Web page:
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Earliest meeting: March 1760
Final meeting: Thursday 1st April 1909
Louth is a market town within the East Lindsey district of Lincolnshire and is commonly known as the capital of the Lincolnshire Wolds, today boasting a population just short of 16,000. It is on the River Lud and its main claim to fame is that it lies on the Greenwich Meridian.  There is evidence of racing in Lincolnshire before 1760, as the Historical List of Races of 1760 reported that Plates previously run at Louth were discontinued. Moving forward over 70 years, the Sporting Magazine of 1833 reported that a meeting, organised by the South Wold Steeplechase committee, took place in the Lincolnshire town of Louth on Wednesday 11th September 1833 when the South Wold Town Plate was won by Mr Munro’s Lady Charlotte. The Louth racecourse was said to be particularly challenging and included Hallington Brook, every bit as challenging as the more illustrious Grand National fence Becher’s Brook. The first occasion that races were billed as Louth and South Wold Steeplechases was in 1838 when a meeting was held at Tathwell, on the outskirts of Louth. The demanding course contained 26 fences and 2 wide brooks. The link between Louth and South Wold continued for over 70 more years, although the South Wold Hunt was a very nomadic group, hosting races at Louth, Brackenborough, Hallington and Horncastle. The meeting on Friday 16th April 1869 was held on Stanmore Hill and was slated by newspapers as being a faint resemblance of former meetings. The United Hunt Chase was won by Mr J J Clarke’s Royal Vale beating Swinhope, while the Town Plate went to Mr R Walker’s Funny Man. The next year the meeting switched to Horncastle. In 1890 the Committee sought a change of venue from their two well-chosen courses and opted for a course just a mile from Louth in Brackenborough. The course had a circumference of a mile and a half and was left handed with a furlong and a half run in. South Wold Hunt steeplechases continued to be held at the ‘new’ Louth course, and alternating with nearby Horncastle, although the final meeting at Horncastle was staged on Wednesday 15th April 1903, while the last at Brackenborough took place on Thursday 13th April 1905. South Wold Hunt held its final meeting under rules on Thursday 1st April 1909.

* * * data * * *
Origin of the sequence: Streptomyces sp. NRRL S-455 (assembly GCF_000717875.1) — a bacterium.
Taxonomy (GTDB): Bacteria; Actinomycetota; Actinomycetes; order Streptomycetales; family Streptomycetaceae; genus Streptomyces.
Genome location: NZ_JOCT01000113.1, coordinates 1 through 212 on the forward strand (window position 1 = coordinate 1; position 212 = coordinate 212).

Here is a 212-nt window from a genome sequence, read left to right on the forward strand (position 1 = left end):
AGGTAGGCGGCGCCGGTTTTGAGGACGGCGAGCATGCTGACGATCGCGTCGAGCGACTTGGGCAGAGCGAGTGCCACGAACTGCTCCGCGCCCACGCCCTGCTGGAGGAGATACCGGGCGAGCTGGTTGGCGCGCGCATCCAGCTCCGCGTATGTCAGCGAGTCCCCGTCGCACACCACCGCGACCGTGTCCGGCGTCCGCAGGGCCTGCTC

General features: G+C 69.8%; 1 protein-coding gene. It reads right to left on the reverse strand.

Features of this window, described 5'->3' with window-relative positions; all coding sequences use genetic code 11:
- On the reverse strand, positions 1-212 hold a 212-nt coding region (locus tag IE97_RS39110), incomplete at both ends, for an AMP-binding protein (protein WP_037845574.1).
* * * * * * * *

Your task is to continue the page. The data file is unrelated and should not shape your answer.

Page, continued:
This racecourse is covered in Volume 1 of Racecourses Here Today and Gone Tomorrow. Ordering details shown below.
Local Patrons Lady Berner
Principal Races

South Wold Hunt Chase, Keddington Chase, Southwold Hunters Stakes

9th August 1757

Louth 4 year old Stakes over 2 miles
1. Infant, chestnut colt owned by Mr Trout
2. Modesty, grey filly owned by Mr Robinson
3. Bonny Black, black filly owned by Mr Moody
4. Gay, bay colt owned by Mr Allenby
5. Sportsman, chestnut colt owned by Mr Hardy
6. Little Witch, bay filly owned by Sir N Gresley
7. Sober Billy, grey gelding owned by Mr Rice

11th August 1757

Louth Lincolnshire Hunters Race
1. Diana, chestnut mare owned by Mr Allenby
2. Lottery, grey gelding owned by Mr Rice
3. Foxhunter, chestnut gelding owned by Mr Goodhand

Wednesday 11th September 1833

Southwold Town Plate over 2 miles
1. Lady Charlotte owned by Mr Munro
2. Unnamed colt by Oscar owned by Lady Berner

Southwold Hunters Stakes over 2 miles
1. Ploughboy owned by Mr Smith
2. Young Tristram owned by Mr Pierson
3. Atlas owned by Mr Blake

Thursday 10th March 1836

Louth Stakes
1. Bumpkin owned by Mr W Whiteworth
2. Heathen owned by Mr Nicholson
3. Madcap owned by Mr Grantham

The final meeting took place on Thursday 1st April 1909.
Course today

At a range of courses near Louth, including Tathwell, Hallington and Stanmore Hill.

If you have photos, postcards, racecards. badges, newspaper cuttings or book references about the old course, or can provide a photo of how the ground on which the old racecourse stood looks today, then email johnwslusar@gmail.com

Much of the information about this course has been found using internet research and is in the public domain. However, useful research sources have been:-

London Illustrated News

Racing Illustrated 1895-1899

The Sporting & Dramatic Illustrated

Northern Turf History Volumes 1-4 by J.Fairfax-Blakeborough

The Sporting Magazine

A Long Time Gone by Chris Pitt first published in 1996 ISBN 0 900599 89 8

Racing Calendars which were first published in 1727

ISBN 978-0-9957632-0-3

652 pages

774 former courses

ISBN 978-0-9957632-1-0

352 pages

400 former courses

ISBN 978-0-9957632-2-7

180 pages

140 former courses

ISBN 978-0-9957632-3-4

264 pages

235 former courses

Copies of the above books are only available by emailing johnwslusar@gmail.com stating your requirements, method of payment (cheque payable to W.Slusar) or Bank transfer, and the address where the book(s) should be sent.
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